Key signing refers to a semi-adoption of sign language where only the key words in each sentence are signed, without the full adoption of AUSLAN grammar and perhaps with only the 'essential words'. Key-Signing is often the first step to learning AUSLAN for both non-signing adults and children. It is often used in teaching sign to Pre and Primary School children and forms a large part of the Auslan as LOTE curriculum in formative years.
Key signing, on its own, does not constitute a language, but does form the first stage to learning Auslan. As with the development of any second language, nouns and basic adjectives are often the first to be learned. In most areas of Australia Key sign constitutes the first 2-4 stages in Auslan as a LOTE and most beginner level courses in sign language.
This website includes Bilby Publishing's Sign Image Bank of over 5000 words. During 2005 just under 1 million sign images were viewed and printed from the site by a little over 20,000 users.
These are categorised and indexed with keywords and usage divided by state.
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The Makaton Communication system utilises gesture, pictures and diagrams to assist communication. The system includes a short list of signs (approx 300-500 in Australia), based on words most frequently used in everyday conversation. Then signs from British Sign Language were initially used, however in Australia MOST Makaton users actually utilise AUSLAN signs. Makaton uses matched signs to words and pictures, so that as you speak you sign at the same time. Makaton users are first encouraged to communicate using signs, then gradually, as a link is made between the word and the sign, the signs are dropped and speech takes over.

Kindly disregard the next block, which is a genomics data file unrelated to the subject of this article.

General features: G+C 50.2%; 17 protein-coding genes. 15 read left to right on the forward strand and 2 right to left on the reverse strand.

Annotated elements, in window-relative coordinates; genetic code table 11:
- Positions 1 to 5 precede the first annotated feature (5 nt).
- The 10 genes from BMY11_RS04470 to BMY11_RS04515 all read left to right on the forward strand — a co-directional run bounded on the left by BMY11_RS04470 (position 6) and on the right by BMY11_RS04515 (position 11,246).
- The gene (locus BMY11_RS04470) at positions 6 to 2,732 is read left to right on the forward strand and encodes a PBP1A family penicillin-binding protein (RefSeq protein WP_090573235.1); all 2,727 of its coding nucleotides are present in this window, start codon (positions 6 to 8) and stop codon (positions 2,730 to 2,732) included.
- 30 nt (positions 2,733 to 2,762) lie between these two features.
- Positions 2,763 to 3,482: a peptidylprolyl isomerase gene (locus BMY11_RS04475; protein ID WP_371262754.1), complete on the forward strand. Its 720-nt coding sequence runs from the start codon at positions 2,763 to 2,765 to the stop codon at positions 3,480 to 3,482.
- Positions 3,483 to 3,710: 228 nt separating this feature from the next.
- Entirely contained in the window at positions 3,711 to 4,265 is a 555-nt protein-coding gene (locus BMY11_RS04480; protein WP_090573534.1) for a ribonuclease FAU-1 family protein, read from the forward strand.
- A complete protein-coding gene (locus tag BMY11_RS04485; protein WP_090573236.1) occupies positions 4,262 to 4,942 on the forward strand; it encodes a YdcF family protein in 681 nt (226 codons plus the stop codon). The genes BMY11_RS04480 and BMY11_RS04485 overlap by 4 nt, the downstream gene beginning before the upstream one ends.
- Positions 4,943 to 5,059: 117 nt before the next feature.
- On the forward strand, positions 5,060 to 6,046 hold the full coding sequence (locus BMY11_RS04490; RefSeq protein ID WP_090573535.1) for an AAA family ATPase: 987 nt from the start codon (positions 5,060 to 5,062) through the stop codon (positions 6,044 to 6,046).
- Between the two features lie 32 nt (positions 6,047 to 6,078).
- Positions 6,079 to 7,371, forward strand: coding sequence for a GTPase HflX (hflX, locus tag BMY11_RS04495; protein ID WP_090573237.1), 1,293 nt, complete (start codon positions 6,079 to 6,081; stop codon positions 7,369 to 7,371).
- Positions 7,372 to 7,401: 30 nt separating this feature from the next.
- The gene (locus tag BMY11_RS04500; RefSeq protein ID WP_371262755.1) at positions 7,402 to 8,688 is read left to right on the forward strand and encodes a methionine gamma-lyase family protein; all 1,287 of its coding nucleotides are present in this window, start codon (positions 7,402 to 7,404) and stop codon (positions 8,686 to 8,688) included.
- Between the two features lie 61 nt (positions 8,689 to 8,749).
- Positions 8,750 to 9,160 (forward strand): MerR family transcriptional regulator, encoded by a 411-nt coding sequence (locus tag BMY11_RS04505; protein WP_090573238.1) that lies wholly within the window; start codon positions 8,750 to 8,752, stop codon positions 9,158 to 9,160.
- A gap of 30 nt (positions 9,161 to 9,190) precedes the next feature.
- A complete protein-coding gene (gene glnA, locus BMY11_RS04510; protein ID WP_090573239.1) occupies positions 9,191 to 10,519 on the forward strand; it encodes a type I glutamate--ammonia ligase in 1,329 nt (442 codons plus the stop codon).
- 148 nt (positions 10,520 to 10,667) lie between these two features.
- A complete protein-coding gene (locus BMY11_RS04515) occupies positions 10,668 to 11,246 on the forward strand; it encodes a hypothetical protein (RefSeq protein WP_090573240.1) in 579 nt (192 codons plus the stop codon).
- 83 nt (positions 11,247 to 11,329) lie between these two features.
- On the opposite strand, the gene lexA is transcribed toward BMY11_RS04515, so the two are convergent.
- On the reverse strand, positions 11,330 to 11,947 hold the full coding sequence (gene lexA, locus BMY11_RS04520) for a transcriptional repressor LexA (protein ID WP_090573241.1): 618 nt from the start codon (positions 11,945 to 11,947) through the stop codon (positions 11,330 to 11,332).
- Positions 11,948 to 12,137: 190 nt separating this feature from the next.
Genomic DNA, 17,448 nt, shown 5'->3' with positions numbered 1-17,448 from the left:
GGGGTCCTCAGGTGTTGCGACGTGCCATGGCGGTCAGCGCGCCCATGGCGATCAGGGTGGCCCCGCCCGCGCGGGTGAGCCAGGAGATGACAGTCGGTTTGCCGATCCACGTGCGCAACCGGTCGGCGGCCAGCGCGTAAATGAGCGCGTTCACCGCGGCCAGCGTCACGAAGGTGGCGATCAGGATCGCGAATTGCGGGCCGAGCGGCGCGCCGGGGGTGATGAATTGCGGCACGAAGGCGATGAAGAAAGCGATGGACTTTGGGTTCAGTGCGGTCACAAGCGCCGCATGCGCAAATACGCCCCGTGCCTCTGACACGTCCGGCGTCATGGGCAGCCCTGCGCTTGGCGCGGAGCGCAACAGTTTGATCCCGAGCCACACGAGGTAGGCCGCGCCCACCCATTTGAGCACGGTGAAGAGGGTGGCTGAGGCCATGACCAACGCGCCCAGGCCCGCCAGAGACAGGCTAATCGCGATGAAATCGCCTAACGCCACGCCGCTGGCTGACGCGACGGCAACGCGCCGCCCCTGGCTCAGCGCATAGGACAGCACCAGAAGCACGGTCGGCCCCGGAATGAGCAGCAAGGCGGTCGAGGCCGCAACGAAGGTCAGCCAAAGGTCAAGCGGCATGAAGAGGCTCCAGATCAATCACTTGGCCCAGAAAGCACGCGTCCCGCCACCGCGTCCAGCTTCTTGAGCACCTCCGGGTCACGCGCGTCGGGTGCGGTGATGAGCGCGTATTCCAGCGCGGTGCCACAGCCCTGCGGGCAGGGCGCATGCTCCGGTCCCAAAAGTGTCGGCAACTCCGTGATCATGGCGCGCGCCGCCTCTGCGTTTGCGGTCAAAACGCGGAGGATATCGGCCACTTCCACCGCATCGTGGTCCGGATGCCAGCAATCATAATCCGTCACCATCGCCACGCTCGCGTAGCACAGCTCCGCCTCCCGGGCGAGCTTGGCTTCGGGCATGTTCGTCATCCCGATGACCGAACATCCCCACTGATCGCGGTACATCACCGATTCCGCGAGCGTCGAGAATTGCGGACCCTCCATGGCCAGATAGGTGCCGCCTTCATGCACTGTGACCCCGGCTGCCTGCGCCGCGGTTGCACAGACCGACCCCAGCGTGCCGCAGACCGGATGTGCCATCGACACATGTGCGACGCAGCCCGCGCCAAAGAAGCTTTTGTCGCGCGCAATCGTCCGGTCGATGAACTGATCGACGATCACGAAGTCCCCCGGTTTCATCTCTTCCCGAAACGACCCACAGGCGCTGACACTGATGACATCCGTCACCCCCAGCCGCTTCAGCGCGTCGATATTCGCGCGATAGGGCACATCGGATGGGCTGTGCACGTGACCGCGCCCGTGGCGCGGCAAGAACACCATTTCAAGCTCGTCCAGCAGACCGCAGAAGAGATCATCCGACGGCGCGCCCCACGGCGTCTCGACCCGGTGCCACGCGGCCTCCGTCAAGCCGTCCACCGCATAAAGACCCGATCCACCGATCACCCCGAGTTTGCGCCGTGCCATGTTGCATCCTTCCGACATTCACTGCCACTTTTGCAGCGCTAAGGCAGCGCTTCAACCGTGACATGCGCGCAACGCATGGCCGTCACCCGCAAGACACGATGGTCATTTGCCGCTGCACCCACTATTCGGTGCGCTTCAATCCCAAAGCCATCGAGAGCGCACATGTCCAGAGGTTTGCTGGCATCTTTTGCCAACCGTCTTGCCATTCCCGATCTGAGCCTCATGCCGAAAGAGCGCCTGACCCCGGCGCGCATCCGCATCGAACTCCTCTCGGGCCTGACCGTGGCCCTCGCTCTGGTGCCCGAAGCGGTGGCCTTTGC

For some children and adults, combining symbols, signs and speech together is proving to be an effective way of developing literacy skills.
Makaton is generally used in the disability field as either an alternatives to spoken and written language, or as support where a child or adult has either very limited or little or no effective speech and written skills. It is an augmentative communication system, it is not a language and is often used in intellectual or developmental disability areas.
More information: Differences between Auslan & Makaton About Makaton - from the source, www.Makaton.org